A review of Getting to Know the General: The Story of an Involvement by Graham Greene.
For anyone interested in the politics of Central America in the 1970s and 1980s, which of course also requires an interest in the US intervention in the isthmus that intensified during the later stages of the Cold War, this book provides fascinating insights into some of the key personalities involved. Of course, apart from Greene himself (whose knowledge of the region grows with his friendship with the general), we mainly find ourselves getting to know the Panamanian president, Omar Torrijos, and his political amanuensis and bodyguard, Chuchu. Simply as a travelogue the book works because of the personalities – the quirky and enigmatic Torrijos, the ever-willing and slightly crazy Chuchu, and the pliable, curious Graham Greene, happy to be pushed into various political roles and (literally) to enjoy the ride as he gets dispatched to various parts of Panama or the wider region, often in the presidential plane.
In those couple of decades Torrijos was an influential figure – not only in Panama, principally in steering the agreement on the future of the canal and its return to Panamanian control, but also in his involvement in regional politics. He often operated behind the scenes, giving support to the rebel armies challenging right-wing governments in various countries, providing refuge to people who needed a place of safety away from the different struggles (not only guerilla leaders but also ordinary campesinos), and publicly or clandestinely seeking solutions to the conflicts. Greene is fascinated by Torrijos’s self-adopted regional role and becomes a willing co-conspirator.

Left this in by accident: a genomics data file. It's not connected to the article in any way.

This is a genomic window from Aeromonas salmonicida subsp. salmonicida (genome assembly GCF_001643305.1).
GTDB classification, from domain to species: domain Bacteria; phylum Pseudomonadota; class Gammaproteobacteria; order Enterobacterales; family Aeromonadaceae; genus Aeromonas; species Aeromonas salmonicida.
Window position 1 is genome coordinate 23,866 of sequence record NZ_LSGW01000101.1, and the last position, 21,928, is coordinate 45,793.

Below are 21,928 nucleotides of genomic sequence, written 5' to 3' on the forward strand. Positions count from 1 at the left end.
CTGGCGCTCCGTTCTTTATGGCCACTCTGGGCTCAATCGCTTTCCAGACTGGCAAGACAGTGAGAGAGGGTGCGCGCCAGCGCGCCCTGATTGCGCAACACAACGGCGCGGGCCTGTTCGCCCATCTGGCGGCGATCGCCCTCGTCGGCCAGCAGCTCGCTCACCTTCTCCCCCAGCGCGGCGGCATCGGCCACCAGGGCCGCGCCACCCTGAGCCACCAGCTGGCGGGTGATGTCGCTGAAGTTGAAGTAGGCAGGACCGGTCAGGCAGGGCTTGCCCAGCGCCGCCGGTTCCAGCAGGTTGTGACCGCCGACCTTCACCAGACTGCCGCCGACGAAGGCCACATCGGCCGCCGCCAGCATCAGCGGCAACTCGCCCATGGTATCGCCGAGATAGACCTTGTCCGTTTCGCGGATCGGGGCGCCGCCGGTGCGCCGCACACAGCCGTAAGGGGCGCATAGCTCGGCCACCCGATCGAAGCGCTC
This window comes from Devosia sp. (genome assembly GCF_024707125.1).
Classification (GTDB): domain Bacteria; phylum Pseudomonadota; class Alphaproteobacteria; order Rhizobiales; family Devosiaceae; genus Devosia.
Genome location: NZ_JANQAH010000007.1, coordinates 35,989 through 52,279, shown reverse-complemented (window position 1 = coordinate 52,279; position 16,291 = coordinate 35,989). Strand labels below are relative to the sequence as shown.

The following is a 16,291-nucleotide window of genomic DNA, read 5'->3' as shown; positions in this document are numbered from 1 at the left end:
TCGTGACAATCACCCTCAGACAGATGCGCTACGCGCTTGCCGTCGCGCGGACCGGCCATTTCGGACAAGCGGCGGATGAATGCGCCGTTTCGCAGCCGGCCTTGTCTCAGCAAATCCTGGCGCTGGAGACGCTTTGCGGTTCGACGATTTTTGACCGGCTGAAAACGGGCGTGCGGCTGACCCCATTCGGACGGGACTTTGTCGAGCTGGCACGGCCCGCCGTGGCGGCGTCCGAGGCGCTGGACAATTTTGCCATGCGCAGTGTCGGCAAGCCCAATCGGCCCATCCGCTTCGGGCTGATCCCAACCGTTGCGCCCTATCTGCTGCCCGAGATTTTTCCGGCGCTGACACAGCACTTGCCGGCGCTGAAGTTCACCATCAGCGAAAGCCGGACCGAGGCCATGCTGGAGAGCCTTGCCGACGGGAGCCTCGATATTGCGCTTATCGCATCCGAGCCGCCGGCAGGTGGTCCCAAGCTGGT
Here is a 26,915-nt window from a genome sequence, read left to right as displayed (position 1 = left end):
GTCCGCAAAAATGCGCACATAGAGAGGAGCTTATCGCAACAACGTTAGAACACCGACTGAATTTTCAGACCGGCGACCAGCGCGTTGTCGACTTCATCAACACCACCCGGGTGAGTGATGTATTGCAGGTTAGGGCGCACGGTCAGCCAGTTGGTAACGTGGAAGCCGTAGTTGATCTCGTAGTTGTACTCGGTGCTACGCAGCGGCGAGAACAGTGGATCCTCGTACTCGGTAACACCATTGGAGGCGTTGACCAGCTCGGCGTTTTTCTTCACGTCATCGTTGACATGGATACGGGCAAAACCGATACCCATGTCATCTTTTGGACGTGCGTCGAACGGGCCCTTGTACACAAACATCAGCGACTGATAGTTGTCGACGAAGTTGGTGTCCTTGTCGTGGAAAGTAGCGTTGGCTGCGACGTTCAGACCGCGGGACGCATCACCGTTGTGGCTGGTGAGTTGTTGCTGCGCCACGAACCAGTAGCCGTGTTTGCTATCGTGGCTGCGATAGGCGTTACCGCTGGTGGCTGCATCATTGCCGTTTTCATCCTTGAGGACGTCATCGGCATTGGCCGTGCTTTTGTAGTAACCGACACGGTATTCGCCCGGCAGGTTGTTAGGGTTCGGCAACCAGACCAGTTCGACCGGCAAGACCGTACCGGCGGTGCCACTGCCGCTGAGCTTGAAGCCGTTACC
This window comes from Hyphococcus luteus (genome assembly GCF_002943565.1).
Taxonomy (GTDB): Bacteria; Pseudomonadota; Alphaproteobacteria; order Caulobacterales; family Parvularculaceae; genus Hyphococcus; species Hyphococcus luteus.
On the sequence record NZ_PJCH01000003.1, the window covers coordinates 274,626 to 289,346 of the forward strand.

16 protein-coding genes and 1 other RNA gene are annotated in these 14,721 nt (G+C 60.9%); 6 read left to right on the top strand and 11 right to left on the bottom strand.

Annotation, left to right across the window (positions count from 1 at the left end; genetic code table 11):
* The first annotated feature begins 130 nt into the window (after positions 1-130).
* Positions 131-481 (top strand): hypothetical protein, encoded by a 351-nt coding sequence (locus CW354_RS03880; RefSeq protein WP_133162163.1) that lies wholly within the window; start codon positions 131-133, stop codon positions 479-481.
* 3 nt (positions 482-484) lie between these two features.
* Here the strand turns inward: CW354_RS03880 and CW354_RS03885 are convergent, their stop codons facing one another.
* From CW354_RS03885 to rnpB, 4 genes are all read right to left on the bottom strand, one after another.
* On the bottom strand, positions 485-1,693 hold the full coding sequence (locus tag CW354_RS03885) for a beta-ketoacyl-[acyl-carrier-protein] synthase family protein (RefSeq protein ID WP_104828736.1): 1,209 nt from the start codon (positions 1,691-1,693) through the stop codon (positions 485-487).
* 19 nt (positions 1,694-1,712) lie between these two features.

While the focus of the book is on the two main Panamanian characters, we get vignettes of many others – Gabriel Garcia Marquez, Fidel Castro, Eden Pastora, Tomas Borge and many more. We get snapshot views of the canal zone, the rain-swept Bocas de Toro, the San Blas islands where the Kuna people live, and many parts of the rest of Central America.
Greene undertakes all this with seeming reluctance – he is constantly fretting about the need to get back to Antibes to sort out some domestic problem – but in practice he is ineluctably drawn in by the combined charms of Torrijos and Chuchu. And we, of course, as readers, are similarly seduced.
Greene’s last journey to Panama is in the aftermath of Omar Torrijos’s death, when his plane mysteriously crashes in a remote part of the country. At first Greene believes that the crash must have been a result of pilot error, even though earlier in the book he reveals that Torrijos spoke of the possibility of his being assassinated. Then Greene is shown some intelligence reports showing the distorted view of Torrijos held by the US administration, and he becomes suspicous that the death of his friend was not accidental. Definitive proof that it was a CIA-led plot has not yet surfaced (as far as I’m aware), but it seems likely. Certainly the insider John Perkins, in ‘Confessions of an Economic Hit Man’ believed that this was the case. Graham Greene was to die before these further revelations emerged.